Honeywell International Inc. plans to boost the power of its largest jet engine by 20 percent to meet demand for business aircraft with enough range to reach high-growth emerging markets like Brazil from the U.S.
New parts able to handle higher temperatures and pressure would produce greater thrust from within the same engine frame as the HTF7000, said Robert Wilson, president of Honeywell’s Business & General Aviation unit. Also under study is a bigger engine variant generating 60 percent more thrust, he said.
That would help extend the range of jets in the mid-sized to large class by as much as 50 percent to 4,500 nautical miles (8,300 kilometers), enough to reach Rio de Janeiro from New York, Wilson said. General Dynamics Corp.’s Gulfstream G280 and Bombardier Inc.’s Challenger 300 both use the HTF7000.
“There is still a pattern of taking airplanes a long distance to drive business growth,” Wilson said in an interview at his office in Phoenix. “They want to go faster. They want to go farther and they want to have fewer stops.”
Jet operators are being drawn to fast-expanding economies in emerging markets, Wilson said. Brazil, Russia, India and China are forecast to grow by a combined 6.3 percent in 2012, according to data compiled by Bloomberg. That beats the 2.2 percent U.S. rate and the euro area’s 0.4 percent contraction.
With more thrust, owners of jets in the mid-size to large category, which includes the Challenger 300, could fly farther without stepping up to a model such as Bombardier’s Global 8000, in a class the planemaker calls “super-large.”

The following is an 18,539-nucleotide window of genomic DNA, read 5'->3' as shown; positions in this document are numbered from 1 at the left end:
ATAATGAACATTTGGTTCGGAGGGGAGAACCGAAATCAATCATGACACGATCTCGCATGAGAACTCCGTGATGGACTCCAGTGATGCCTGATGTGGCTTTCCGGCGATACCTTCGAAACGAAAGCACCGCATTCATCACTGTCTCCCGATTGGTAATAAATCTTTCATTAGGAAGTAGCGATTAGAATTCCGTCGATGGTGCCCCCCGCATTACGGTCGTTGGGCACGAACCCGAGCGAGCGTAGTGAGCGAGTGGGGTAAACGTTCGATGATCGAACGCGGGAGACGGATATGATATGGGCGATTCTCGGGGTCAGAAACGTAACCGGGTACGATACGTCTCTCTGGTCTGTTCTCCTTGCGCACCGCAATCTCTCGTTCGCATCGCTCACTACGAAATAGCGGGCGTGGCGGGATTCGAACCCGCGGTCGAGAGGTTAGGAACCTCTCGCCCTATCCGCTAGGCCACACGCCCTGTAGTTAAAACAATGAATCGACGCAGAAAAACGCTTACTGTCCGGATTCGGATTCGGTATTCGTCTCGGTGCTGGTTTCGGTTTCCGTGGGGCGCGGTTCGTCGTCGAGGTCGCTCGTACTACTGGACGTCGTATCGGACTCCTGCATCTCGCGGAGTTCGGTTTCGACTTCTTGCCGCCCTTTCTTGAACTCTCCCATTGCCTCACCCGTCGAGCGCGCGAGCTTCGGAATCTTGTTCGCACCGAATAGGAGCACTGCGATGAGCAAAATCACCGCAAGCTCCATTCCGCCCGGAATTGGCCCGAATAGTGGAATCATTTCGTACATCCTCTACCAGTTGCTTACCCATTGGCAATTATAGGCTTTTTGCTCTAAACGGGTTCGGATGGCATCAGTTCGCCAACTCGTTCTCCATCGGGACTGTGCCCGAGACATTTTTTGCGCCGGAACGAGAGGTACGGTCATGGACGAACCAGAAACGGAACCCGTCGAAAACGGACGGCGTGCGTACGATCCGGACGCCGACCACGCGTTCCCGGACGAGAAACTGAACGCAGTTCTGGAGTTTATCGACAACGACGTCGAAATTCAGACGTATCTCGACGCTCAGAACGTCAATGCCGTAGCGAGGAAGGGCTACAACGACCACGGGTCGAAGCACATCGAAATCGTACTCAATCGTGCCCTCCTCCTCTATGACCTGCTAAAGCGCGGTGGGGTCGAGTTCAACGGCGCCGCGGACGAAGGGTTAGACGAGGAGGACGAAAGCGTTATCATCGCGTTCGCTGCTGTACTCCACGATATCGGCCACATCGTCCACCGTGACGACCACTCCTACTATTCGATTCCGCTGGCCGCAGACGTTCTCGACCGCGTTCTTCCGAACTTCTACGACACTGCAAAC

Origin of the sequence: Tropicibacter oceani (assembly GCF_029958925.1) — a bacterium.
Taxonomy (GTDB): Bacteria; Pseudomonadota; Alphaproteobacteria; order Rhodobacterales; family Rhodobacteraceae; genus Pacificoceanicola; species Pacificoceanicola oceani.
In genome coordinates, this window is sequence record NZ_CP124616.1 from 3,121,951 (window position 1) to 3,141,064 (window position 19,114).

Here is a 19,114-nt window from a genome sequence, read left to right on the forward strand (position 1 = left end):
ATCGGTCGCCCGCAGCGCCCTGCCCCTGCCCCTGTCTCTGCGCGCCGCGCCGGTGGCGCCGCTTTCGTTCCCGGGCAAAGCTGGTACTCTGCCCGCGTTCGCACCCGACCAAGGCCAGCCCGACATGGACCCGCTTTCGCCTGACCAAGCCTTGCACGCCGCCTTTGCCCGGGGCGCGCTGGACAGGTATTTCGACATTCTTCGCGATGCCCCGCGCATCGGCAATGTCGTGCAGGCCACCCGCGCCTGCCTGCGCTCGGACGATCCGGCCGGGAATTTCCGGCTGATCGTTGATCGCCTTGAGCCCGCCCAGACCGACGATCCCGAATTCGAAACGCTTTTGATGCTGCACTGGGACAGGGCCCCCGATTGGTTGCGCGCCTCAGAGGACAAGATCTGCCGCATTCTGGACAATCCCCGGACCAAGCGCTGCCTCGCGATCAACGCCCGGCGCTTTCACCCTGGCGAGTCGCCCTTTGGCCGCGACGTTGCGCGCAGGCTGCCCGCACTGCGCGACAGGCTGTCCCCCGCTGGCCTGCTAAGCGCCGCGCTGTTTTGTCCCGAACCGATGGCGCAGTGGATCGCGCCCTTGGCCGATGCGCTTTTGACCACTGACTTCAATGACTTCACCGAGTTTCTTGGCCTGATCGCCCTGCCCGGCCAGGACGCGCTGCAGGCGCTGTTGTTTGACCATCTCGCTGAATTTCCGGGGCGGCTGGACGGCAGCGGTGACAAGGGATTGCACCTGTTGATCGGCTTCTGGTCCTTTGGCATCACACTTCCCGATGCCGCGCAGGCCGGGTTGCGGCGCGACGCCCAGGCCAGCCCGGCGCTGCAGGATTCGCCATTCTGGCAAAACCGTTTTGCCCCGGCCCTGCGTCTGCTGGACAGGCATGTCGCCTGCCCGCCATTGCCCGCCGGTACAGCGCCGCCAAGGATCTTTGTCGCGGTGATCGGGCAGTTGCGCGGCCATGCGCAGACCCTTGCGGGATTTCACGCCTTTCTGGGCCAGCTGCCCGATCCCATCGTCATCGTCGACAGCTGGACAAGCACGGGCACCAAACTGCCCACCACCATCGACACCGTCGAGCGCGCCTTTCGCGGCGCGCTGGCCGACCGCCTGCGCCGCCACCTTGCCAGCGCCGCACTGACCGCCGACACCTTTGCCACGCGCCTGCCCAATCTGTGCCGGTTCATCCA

“It’s a pretty good bet four or five years out there’s going to be more people making 4,000- to 4,500-nautical mile airplanes that will require higher thrust,” Wilson said. “There are airplanes that can do that today, but they’re very big.”
New entries in the mid-sized to large class include the Citation Longitude unveiled in May by Textron Inc.’s Cessna, which will use Safran SA engines upon entering service in 2017. Honeywell’s chief rival is United Technologies Corp.’s Pratt & Whitney Canada unit, which provides engines for models such as Dassault Systemes SA’s Falcon 2000LX.
“Corporations replacing older jets have been a key demand driver recently, especially in the U.S.,” Joseph Nadol, a JPMorgan Chase & Co. analyst in New York, wrote in a July 9 note. He predicted 2012 business-jet deliveries would rise 5 percent to 720 after a three-year decline of almost 40 percent.
Honeywell’s engine business is part of the Morris Township, New Jersey-based company’s aerospace unit, which accounted for 31 percent of last year’s $36.5 billion in total revenue. The stock’s 6.2 percent advance this year through yesterday trailed the 8.1 percent gain for the Standard & Poor’s 500 Index.
Design work is now under way on new parts to take the maximum thrust from the HTF7000 to 9,000 pounds from the current 7,500 pounds, Wilson said. The thrust upgrade will take 24 to 30 months, he said.
Honeywell is also looking at scaling the engine up by 10 percent to produce 12,000 pounds of thrust, he said. In a scale-up, suppliers would increase the size of all components by 10 percent, creating a more-powerful engine while preserving the HTF7000’s reliability and maintenance traits, Wilson said. A scale-up of the engine would take 36 to 40 months, he said.
The market for smaller business planes continues to struggle because of a glut of aircraft for sale that was created after the market collapsed in the 2008 financial crisis, Wilson said.
About 13 percent of small aircraft inventory is on the block. While that is down from a peak of 17 percent, reaching a normal level of about 10 percent may take several years, he said.
“It’s not going to happen overnight where we see the middle to low end of the market really start to pick up where it was in 2007 and 2008,” Wilson said. “But it’s heading in the right direction.”